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Getting withholding right for 2020 Thumbnail

Getting withholding right for 2020

How did your taxes come out for 2018? Did you pay what you expected last year?

At the beginning of 2018 there was a reduction to the payroll tax rate as part of the new tax law. While this increased take home pay for workers, it caused some taxpayers—for the first time—to have to make a payment with their 2018 federal income tax return.

In spite of lower overall tax rates, some taxpayers actually owed more federal income taxes than in 2017. In many cases, this was because they had large state & local income taxes to deduct but could only deduct a maximum of $10,000 for 2018. If you lived in a state with a lot state income taxes such as Massachusetts, California or New York, you probably know what I am talking about.

So that you can set things straight for 2020, now is a great time to review your current income tax withholding amount. The place to start is with the four page IRS Form W-4. On this form you indicate your current situation, e.g., one or multiple jobs, married, single, children, etc.  Then you figure out the correct withholding amount so you can change the amount withheld with your employer.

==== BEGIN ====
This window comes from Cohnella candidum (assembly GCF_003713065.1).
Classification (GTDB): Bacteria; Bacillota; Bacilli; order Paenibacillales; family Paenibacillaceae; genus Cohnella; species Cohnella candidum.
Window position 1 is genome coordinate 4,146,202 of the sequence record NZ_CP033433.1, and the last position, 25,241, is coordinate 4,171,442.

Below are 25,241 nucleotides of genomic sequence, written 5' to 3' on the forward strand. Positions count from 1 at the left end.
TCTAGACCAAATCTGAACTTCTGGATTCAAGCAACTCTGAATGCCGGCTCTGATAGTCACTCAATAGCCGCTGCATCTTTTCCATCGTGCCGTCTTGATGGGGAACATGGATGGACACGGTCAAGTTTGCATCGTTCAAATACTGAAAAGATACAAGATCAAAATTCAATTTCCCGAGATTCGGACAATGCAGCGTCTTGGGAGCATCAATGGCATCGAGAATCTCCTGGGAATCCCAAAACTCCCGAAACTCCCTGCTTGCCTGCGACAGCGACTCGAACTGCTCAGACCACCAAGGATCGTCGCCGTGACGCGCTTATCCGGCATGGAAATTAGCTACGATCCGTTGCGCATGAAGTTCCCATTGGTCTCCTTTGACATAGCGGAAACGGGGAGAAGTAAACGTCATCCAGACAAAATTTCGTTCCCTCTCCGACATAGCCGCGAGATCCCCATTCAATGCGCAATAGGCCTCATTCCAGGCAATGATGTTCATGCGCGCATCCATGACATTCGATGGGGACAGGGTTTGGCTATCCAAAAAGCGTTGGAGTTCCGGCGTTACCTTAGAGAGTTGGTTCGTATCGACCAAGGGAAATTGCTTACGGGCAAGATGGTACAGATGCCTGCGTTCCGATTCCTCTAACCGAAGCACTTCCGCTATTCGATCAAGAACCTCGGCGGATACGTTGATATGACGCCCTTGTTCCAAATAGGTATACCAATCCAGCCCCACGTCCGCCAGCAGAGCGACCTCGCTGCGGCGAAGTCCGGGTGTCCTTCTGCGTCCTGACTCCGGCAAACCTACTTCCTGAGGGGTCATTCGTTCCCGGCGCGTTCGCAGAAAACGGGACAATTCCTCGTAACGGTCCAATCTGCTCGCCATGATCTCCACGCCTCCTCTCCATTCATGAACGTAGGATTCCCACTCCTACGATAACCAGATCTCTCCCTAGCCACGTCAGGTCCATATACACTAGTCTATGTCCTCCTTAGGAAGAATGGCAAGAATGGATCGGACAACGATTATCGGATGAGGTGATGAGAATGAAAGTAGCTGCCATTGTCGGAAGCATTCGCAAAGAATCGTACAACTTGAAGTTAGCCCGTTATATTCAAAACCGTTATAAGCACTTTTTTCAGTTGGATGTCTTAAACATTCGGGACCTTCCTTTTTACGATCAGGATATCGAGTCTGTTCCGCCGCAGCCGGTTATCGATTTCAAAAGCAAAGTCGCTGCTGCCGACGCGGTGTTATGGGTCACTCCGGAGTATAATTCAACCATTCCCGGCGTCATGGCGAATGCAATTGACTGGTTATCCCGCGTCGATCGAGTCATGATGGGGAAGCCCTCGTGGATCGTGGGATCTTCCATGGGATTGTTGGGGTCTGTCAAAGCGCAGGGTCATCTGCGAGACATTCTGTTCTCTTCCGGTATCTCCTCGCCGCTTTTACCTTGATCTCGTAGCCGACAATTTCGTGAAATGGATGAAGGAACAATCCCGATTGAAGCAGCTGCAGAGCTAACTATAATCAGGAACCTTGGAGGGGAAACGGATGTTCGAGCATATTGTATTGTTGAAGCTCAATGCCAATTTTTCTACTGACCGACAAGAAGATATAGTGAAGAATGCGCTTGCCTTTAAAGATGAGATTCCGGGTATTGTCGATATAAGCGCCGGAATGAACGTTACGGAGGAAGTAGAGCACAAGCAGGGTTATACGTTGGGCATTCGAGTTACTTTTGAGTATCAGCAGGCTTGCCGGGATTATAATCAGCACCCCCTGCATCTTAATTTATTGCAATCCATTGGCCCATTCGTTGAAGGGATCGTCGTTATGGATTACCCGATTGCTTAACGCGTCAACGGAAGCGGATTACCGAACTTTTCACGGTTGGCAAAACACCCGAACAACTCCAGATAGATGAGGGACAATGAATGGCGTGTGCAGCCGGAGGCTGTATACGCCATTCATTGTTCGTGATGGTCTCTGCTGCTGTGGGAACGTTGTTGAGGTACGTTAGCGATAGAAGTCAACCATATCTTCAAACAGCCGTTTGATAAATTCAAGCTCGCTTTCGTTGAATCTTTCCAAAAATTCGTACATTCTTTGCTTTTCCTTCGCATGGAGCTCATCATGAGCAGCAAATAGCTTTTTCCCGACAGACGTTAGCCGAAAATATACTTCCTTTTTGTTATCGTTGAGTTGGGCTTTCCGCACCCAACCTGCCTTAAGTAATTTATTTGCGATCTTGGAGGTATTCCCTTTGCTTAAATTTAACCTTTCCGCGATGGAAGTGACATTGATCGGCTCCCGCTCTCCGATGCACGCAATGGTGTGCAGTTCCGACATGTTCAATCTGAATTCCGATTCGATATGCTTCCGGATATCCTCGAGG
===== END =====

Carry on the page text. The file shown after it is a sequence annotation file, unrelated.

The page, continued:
If you wait until July 2020 to do this, you will have already completed half the year with possibly the incorrect withholding. So, we suggest that you fill it out now so that the entire year will be at the right rate. After you fill it out, submit it to your employer and they’ll update your withholding rate.

Still have questions about withholding? Contact your accountant or give us a call. We’re here to help.


Lyman H. Jackson



Financial Planning Solutions, LLC (FPS) is a Registered Investment Advisor. FPS provides this blog for informational and educational purposes only. Nothing in this blog should be considered investment, tax, or legal advice. FPS only renders personalized advice to each client after entering into an advisory relationship. Information herein includes opinions and forward-looking statements that may not come to pass. Information is derived from sources believed to be reliable. Information is at a point in time and subject to change without notice. Such information may not be independently verified by FPS. Please see important disclosures link at the bottom of this page

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